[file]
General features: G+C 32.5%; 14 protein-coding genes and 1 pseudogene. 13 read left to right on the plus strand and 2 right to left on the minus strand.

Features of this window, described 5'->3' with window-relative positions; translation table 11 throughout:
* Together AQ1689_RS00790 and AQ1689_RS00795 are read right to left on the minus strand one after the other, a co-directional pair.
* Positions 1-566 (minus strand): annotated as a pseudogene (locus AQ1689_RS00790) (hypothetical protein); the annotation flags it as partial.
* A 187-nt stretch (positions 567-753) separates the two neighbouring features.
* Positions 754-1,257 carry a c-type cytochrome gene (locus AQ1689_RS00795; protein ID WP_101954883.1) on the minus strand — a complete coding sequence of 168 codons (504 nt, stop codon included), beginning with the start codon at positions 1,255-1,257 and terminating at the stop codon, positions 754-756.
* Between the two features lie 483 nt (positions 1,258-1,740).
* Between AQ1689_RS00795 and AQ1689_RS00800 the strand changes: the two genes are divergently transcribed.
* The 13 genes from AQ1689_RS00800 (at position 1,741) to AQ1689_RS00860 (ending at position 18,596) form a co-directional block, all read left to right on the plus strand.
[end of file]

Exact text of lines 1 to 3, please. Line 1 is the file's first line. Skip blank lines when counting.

General features: G+C 32.5%; 14 protein-coding genes and 1 pseudogene. 13 read left to right on the plus strand and 2 right to left on the minus strand.

Features of this window, described 5'->3' with window-relative positions; translation table 11 throughout:
* Together AQ1689_RS00790 and AQ1689_RS00795 are read right to left on the minus strand one after the other, a co-directional pair.